Wednesday, February 7, 2018

Working Together to Ensure Safe Living Environments for Our Elderly Clients

Kevin Fritz, Seyfarth Shaw

When Charlie traveled from Michigan to visit her elderly mother in Chicago, she noticed that her mother, Dorothy, had lost a significant amount of weight. Charlie quickly got Dorothy to the doctor and moved from the home she shared with Charlie’s brother into a more structured living arrangement, while also nursing her back to better health. As Charlie lives in Michigan, she was worried that her mother’s health might decline again once Charlie moved back home. So, Charlie went to court and petitioned for guardianship.

Attorney Kevin Fritz had participated in an Adult GAL Training at his firm and agreed to take the case. Pulling in a new associate, Rashal Baz, to join him on the matter, they talked to 13 of Dorothy’s children and grandchildren, an Adult Protective Services worker, an Ombudsman, the Director of Social Services at a facility where Dorothy had stayed and also interviewed three of Dorothy’s in-home service providers. Additionally, Kevin and Rashal uncovered at least three different powers of attorney that various family members had Dorothy sign, and reviewed Dorothy’s medical records. Armed with all of this evidence, Kevin and Rashal discussed options with Dorothy’s quarrelsome family. Eventually, everyone agreed that the agents designated under the various powers of attorney would resign, Charlie would voluntarily withdraw her petition for guardianship and another of Dorothy’s adult children would step in as guardian with a court order stipulating that there should be transparency among Dorothy’s children. This would protect Dorothy from careless neglect.

Rashal Baz, Seyfarth Shaw

When asked about her experience Rashal said, “CVLS gave me the opportunity to interact with the judge and other courtroom personnel, while also reminding me how to relay legal information in a digestible way. I enjoyed working with the family one on one and understanding various, and sometimes conflicting, points of view. This was my first CVLS case and I know it won’t be my last.”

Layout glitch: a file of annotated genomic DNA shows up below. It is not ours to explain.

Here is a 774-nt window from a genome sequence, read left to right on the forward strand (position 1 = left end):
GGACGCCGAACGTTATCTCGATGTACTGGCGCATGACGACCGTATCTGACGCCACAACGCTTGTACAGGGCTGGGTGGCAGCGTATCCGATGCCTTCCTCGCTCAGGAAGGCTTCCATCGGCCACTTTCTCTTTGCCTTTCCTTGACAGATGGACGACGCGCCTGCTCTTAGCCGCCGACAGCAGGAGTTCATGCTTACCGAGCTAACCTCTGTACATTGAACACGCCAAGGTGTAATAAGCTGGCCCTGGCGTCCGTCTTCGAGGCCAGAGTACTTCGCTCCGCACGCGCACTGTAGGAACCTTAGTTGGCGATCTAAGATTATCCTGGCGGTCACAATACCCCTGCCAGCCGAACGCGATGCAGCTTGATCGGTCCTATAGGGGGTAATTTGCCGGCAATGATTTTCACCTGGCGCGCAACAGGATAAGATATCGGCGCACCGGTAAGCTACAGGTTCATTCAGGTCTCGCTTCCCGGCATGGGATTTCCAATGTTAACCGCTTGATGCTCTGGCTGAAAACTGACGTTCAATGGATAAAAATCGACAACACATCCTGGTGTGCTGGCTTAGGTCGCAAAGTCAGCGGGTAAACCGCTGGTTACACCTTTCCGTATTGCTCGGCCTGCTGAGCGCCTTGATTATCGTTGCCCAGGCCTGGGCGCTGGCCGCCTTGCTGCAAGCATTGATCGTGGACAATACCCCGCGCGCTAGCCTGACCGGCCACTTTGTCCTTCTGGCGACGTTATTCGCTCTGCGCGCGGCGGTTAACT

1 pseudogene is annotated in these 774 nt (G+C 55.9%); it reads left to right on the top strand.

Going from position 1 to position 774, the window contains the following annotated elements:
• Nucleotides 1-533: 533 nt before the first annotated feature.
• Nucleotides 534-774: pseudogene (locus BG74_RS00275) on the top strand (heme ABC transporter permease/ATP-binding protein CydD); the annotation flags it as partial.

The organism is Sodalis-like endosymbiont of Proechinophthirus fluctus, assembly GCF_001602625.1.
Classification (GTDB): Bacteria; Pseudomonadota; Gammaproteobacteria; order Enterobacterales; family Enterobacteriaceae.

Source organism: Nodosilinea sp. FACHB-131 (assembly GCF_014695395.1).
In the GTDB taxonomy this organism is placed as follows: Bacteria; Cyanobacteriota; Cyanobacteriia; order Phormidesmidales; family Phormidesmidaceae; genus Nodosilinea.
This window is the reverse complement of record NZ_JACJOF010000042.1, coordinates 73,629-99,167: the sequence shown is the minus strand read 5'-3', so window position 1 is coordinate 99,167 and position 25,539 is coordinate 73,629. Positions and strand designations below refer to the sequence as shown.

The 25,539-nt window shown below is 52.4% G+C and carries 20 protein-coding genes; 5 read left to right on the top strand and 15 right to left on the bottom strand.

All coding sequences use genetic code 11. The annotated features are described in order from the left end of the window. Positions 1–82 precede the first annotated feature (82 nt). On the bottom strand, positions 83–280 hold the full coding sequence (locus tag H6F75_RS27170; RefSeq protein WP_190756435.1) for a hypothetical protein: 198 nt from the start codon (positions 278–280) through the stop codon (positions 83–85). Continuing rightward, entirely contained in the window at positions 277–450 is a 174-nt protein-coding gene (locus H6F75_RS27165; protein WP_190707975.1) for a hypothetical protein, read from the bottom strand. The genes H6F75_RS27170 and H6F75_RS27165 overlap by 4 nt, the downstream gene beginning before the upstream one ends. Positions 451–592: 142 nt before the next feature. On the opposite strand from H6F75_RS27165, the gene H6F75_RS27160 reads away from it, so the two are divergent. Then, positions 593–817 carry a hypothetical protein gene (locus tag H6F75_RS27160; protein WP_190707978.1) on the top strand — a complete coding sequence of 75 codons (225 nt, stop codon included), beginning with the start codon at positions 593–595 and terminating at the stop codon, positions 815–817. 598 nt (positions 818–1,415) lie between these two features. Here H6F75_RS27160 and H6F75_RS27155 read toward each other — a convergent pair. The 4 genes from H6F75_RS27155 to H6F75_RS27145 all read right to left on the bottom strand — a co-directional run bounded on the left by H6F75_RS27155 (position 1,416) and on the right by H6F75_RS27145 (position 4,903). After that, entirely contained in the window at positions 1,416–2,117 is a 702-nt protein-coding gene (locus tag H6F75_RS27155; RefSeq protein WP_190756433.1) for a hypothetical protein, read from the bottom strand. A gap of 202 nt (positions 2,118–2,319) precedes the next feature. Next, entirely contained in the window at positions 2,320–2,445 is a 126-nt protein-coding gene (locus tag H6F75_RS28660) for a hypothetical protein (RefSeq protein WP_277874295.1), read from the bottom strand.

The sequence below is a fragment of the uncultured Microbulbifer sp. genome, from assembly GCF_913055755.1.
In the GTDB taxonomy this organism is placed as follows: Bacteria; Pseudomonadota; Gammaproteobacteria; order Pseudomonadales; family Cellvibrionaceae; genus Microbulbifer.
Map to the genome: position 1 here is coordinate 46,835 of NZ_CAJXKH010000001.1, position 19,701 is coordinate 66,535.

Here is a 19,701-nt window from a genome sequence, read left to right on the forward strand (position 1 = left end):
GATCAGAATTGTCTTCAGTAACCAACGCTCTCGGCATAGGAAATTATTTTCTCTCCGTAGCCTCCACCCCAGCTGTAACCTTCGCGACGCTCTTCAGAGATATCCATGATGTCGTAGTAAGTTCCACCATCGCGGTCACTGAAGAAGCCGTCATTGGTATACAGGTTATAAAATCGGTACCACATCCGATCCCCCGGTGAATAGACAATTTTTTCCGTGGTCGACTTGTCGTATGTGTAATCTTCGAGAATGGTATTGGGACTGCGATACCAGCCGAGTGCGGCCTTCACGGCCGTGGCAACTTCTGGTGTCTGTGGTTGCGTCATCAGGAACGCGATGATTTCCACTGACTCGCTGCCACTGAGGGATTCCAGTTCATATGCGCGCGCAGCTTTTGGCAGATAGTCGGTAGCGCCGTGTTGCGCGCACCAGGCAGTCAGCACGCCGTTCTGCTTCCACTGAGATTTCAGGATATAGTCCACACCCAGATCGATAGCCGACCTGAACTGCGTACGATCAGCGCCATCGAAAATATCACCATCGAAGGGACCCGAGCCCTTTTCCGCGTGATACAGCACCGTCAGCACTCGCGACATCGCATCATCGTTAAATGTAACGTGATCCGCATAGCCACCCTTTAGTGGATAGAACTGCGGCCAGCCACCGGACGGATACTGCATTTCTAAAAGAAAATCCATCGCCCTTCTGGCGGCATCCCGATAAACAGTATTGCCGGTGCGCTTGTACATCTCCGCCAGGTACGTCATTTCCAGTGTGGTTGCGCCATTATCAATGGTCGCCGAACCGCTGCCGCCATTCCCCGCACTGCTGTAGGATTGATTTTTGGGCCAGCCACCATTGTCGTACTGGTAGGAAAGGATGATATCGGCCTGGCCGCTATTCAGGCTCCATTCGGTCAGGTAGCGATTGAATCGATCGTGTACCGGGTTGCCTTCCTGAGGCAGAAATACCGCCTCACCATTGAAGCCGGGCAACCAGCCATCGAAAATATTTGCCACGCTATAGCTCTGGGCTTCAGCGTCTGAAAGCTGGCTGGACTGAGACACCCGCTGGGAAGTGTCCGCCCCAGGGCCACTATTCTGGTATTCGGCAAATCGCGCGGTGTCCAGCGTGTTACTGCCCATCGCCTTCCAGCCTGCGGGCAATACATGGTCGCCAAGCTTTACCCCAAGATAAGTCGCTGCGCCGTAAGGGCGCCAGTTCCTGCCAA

Meanwhile, Kevin Fritz recruited another new attorney, Kyla Miller, to work with him as GAL on Renee’s case. Before Renee was diagnosed with early onset dementia, she and her sister, Shirley, would often bicker. Their mother was Renee’s primary caregiver until she died in 2015. Shirley and a close friend stepped in to ensure that Renee would receive adequate care at a nursing home and Shirley visited regularly. Shirley also eventually filed a petition to become Renee’s guardian.

Kyla Miller, Seyfarth Shaw

Kevin and Kyla visited Renee, interviewed Shirley and other friends and service providers at the nursing home and wrote a report recommending that Shirley’s petition for guardianship be granted. However, at the first court date, Renee’s daughter showed up and told the judge that she wanted to be appointed her mother’s guardian. The daughter remembered her mother bickering with Shirley and was uncomfortable with Shirley becoming guardian. Communication among the family members was strained, but upon further investigation Kevin and Kyla discovered that the family all had the same goals for Renee’s care.

Kyla knew that the something had to be done for Renee and there was room for the family to work together. “It became apparent during my first visit with Renee that she was in need of a guardian to make day-to-day decisions about her care. With the help of [Director of CVLS’ Adult GAL Program] Susan DeCostanza and Kevin Fritz, I was able to evaluate both petitions for guardianship, and ultimately help the petitioners to come to an agreement that allows both parties to remain involved in her care and decision-making.”